It is a unifying psychotherapy that responds appropriately and effectively to the person at the affective, behavioural, cognitive, and physiological levels of functioning, and addresses as well the spiritual and social dimension of life.
The aim of integrative psychotherapy is integration of personality - integration of unresolved aspects of self.

Integrative psychotherapy also means integration of different approaches to psychotherapy. Each provides a partial explanation of behaviour and is looked at as a valuable hypothesis about human functioning. The integrative psychotherapy is especially based on integration of Transactional Analysis, contemporary psychoanalytic psychotherapy (object relations, self psychology, the intersubjective approach, relational psychoanalysis), Gestalt and other theories.

Specially important for integrative psychotherapy is developmental research about early child-parent relationship and development of personality. Theory of attachment, Dianiel's Stern theory of development of self, Allan Schore's work on development of brain and other developmental theories are integrated into overall frame of reference.

Integrative psychotherapy is relational, which means that we look upon the therapeutic relationship as co-created. The therapist and client influence each other - it is not one-sided relationship but mutual. Inquiry, Attunement and Involvement are essential methods of integrative psychotherapy. Richard Erskine, Rebecca Trautmann and Janet Moursund from Institute for Integrative PSychotherapy, New York have developed these methods as integration of different relational methods of psychotherapy.

In training programme, knowledge of several psychotherapy schools is provided in order to develop the ability to maintain and tolerate several different views. No school (including this integrative approach) should be seen as the ultimate truth. While in the first years of the training the focus is on specific integration developed by other authors, at the end of the training the focus is on personal integration of the trainee. Within this framework it is recognized that integration is a process to which therapists also need to commit themselves. This means a continuing focus on personal growth as well as commitment to the pursuit of knowledge in the area of psychotherapy and related fields. Integrative psychotherapists should communicate with colleagues of diverse orientations and keep themselves informed about developments in the field. One of the aims of our training programme is development of trainee's own theoretical integration and their own personal style of practicing psychotherapy.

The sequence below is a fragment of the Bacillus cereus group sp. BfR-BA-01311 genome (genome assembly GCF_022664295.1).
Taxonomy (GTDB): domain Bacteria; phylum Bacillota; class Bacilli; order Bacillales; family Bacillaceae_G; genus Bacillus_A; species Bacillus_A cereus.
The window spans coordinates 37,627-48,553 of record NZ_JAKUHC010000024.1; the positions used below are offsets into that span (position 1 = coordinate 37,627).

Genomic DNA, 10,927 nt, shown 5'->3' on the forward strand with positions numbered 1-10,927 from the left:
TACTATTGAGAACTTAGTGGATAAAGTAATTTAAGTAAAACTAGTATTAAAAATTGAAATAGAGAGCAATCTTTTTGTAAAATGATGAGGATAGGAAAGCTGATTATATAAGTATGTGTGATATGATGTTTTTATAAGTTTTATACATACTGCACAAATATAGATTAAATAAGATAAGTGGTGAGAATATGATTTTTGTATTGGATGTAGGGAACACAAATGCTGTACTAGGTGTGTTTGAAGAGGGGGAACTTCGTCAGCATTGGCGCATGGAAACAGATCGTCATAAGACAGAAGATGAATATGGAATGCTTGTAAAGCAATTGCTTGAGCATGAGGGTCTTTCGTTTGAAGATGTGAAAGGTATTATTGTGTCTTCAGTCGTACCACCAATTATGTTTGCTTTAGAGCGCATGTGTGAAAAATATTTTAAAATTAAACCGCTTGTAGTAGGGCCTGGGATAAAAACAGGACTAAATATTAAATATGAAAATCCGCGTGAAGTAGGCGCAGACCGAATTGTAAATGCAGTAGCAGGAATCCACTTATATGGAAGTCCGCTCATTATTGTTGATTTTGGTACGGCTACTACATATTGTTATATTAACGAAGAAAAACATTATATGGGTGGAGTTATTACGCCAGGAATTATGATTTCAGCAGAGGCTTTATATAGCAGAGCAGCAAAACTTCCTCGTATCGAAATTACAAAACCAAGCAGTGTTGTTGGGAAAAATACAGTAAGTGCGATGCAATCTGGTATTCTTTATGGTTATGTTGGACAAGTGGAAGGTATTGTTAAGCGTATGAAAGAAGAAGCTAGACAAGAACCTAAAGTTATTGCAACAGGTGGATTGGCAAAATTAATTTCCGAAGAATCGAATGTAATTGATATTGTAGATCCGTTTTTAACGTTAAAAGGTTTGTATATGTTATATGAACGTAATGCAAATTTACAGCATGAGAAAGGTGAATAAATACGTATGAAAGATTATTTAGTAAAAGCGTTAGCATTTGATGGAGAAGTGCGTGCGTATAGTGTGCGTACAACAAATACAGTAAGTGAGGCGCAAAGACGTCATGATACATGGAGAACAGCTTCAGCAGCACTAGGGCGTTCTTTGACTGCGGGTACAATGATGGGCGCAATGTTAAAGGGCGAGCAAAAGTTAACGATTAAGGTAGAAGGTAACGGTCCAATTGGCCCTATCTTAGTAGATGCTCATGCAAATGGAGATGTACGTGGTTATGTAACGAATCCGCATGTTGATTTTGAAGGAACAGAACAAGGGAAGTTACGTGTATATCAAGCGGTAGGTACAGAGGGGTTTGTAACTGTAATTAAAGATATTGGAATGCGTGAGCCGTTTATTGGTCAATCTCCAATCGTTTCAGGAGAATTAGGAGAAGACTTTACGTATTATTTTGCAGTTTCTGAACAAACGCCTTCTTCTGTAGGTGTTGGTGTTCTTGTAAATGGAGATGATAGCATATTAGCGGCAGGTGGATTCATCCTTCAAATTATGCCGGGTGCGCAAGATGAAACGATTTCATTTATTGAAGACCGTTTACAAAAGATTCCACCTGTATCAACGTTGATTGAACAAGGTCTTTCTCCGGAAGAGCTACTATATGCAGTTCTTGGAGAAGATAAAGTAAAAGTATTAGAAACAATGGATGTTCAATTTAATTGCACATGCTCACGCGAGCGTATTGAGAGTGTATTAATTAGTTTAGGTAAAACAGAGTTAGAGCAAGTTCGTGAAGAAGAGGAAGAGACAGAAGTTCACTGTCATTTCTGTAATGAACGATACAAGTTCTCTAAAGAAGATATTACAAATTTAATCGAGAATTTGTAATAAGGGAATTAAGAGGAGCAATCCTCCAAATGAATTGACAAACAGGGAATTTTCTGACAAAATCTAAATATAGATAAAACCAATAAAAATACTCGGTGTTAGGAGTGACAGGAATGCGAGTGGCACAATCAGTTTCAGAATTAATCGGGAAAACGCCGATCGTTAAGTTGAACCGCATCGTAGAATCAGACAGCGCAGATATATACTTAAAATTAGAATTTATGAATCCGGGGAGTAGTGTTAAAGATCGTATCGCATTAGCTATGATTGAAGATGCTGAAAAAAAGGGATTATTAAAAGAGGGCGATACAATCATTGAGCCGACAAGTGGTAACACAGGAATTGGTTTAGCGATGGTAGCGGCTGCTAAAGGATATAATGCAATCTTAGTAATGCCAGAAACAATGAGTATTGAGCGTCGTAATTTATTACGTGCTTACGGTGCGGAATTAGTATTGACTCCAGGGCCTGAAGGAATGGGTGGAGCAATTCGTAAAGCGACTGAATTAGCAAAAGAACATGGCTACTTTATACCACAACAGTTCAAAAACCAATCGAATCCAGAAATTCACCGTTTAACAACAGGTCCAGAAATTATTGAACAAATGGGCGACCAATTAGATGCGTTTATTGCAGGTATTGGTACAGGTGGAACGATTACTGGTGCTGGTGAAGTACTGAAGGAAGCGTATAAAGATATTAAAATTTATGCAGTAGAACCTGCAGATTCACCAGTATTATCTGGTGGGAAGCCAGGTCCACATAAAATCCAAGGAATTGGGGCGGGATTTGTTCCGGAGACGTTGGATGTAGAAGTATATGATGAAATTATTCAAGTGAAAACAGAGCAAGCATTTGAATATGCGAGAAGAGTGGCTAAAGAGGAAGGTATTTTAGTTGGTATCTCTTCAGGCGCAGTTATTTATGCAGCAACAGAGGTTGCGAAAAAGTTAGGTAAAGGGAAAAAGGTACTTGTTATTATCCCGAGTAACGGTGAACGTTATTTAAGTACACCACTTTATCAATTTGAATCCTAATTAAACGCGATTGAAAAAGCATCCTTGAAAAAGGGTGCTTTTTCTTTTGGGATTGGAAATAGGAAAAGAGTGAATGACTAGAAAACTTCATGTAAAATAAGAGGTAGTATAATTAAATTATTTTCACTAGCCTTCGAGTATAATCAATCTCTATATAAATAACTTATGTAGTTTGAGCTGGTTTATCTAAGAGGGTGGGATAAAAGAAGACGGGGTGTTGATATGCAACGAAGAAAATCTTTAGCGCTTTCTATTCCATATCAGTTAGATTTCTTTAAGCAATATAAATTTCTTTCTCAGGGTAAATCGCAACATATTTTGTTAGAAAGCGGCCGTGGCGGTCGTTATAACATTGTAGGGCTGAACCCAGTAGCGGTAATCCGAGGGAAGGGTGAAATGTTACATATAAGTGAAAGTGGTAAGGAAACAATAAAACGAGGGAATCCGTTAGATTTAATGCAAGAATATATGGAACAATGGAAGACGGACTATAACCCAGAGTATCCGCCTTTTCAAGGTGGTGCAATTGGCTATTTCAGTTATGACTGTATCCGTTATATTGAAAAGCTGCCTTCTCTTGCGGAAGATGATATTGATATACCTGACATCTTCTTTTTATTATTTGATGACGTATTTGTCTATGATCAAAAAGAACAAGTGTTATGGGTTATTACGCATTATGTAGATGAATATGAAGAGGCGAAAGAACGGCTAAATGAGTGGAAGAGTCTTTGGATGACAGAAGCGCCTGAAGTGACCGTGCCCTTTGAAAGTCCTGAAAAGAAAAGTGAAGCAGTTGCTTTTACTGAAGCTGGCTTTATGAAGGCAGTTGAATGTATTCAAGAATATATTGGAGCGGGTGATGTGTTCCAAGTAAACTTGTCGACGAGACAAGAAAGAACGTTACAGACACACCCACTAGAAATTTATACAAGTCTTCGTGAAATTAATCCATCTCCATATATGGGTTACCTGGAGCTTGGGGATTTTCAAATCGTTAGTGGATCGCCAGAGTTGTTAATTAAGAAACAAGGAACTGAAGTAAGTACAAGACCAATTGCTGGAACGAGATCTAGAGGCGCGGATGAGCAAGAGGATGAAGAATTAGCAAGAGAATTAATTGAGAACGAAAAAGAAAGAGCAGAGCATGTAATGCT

More about integrative psychotherapy you can read on the following pages:

See also: Diploma in IP / Training Faculty 1
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